Next, Xi may have erred by vesting China’s national prestige in the PLA Navy. He touts the navy as the champion of “China’s dream,” his program for national rejuvenation. Well and good. But what would happen if the bearer of China’s dream took hard knocks in action? The Imperial Japanese Navy crushed the Qing Dynasty’s Beiyang, or Northern, Fleet during the Sino-Japanese War of 1894-1895. Painful historical memories would be dredged up if the PLA Navy surface fleet, the Qing fleet’s successor, suffered grave losses in a rematch against the JMSDF, the Meiji fleet’s successor.

Defeat—or even a victory that came with heavy costs—would land a blow against Xi’s prestige vis-à-vis the Chinese people and China’s neighbors. China’s dream would be denied its happy ending. Xi may be less than eager to roll the dice knowing the political stakes for himself as well as the nation. Imaginative Japanese strategy and force design could amplify his misgivings.

With apologies to Hippocrates, Tokyo should make “do harm” its motto when preparing for sea combat. Plot to thrash the PLA Navy—and give the maximal leader’s reputation a beating in the process.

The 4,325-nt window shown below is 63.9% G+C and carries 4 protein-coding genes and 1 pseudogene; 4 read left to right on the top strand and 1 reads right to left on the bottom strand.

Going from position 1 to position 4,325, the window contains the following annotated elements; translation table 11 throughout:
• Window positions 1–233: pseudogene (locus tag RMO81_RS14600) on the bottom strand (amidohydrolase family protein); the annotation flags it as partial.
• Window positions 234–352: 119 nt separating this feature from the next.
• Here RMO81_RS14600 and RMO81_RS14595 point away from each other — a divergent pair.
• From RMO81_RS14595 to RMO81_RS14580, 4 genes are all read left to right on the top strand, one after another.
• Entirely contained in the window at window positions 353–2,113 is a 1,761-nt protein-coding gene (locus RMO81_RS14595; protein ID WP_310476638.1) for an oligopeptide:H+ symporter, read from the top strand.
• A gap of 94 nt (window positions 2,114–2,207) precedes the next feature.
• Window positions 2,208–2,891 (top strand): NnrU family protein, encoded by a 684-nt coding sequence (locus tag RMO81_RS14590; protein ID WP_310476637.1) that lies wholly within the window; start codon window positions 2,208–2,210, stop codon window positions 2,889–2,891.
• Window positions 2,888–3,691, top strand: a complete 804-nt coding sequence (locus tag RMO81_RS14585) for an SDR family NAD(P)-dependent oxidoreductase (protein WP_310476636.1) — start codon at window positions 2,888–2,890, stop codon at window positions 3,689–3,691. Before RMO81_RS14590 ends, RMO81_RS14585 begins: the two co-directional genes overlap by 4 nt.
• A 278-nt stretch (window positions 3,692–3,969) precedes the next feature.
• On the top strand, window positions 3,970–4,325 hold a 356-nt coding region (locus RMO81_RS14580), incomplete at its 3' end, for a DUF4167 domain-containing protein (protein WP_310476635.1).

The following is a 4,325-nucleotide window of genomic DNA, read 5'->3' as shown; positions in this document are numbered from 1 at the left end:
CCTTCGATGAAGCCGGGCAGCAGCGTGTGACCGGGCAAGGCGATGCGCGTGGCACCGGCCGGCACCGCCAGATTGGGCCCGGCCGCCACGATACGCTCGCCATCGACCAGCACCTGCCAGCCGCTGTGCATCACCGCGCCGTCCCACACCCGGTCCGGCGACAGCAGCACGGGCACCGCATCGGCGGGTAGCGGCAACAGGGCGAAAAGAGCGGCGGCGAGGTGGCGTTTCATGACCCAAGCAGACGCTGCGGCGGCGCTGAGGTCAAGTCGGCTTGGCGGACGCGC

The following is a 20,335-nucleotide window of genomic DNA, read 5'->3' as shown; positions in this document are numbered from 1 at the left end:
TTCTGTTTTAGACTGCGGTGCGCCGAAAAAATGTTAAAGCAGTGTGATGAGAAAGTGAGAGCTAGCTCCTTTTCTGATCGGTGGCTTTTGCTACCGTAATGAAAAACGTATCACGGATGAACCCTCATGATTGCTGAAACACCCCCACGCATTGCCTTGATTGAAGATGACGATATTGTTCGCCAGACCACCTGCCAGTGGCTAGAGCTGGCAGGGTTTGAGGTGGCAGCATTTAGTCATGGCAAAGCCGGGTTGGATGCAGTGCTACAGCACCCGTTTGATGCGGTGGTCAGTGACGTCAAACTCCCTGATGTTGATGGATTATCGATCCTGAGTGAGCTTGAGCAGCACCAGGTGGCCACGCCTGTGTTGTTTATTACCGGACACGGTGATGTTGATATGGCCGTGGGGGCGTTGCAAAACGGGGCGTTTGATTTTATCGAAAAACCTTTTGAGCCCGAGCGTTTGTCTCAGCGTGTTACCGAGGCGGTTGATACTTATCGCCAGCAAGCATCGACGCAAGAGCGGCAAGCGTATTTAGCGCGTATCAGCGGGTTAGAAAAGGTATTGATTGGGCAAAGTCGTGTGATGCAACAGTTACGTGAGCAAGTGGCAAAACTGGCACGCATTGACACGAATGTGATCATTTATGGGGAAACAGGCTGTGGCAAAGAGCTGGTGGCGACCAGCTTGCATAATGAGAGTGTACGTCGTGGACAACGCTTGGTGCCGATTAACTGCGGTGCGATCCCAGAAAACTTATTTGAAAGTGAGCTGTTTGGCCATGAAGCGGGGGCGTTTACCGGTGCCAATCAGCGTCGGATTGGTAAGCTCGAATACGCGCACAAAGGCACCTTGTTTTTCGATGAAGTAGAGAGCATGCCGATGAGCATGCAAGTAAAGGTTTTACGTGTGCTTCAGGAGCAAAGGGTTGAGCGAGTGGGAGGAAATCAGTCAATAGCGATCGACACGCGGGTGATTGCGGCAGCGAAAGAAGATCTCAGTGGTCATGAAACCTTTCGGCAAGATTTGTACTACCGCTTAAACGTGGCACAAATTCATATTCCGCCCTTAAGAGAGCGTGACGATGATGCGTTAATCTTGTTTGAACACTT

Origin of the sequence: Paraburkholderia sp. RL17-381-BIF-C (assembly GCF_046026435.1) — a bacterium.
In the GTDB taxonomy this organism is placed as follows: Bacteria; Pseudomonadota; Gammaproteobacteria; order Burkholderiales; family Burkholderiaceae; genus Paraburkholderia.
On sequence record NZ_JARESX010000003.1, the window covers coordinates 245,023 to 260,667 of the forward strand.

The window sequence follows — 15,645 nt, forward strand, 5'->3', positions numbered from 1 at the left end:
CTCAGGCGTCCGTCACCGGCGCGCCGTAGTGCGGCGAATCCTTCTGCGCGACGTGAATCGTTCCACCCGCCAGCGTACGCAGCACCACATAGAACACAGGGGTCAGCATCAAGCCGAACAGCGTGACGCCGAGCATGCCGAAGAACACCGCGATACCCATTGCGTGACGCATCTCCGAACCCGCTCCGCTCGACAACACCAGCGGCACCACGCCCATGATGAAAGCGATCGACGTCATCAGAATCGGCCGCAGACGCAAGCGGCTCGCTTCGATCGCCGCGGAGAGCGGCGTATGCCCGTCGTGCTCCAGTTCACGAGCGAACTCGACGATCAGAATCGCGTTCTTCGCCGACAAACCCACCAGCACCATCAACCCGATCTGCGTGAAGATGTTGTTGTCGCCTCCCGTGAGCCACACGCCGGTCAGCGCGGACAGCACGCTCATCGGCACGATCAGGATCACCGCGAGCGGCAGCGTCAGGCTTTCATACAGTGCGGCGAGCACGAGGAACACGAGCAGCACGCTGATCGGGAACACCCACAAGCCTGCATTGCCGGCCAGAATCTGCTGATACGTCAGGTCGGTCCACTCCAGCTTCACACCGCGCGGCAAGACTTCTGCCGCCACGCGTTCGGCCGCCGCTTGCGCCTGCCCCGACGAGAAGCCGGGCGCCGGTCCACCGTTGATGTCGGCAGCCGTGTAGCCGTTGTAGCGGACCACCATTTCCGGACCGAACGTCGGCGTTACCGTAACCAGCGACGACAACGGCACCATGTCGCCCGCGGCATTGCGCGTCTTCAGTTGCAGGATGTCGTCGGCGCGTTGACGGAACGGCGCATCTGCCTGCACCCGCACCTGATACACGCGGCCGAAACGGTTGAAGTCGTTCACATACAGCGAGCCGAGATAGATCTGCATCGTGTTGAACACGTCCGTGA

Japanese leaders, furthermore, should work with their counterparts in Washington to make sure both allies remain steadfast when put to the test. Part of the alliance challenge is diplomatic. As statistics guru Nassim Nicholas Taleb might counsel, the allies must show each other—as well as spectators such as the communist leadership in Beijing—that they have “skin in the game” of maritime defense. Statements of common purpose are fine, but the allies must do more. They should do things to convince everyone they will stand together in tough times. For example, forming a truly unified fleet, under a combined command and perhaps featuring mixed ship and aircrews, would guarantee that neither ally could desert the other in a fight—even if it would.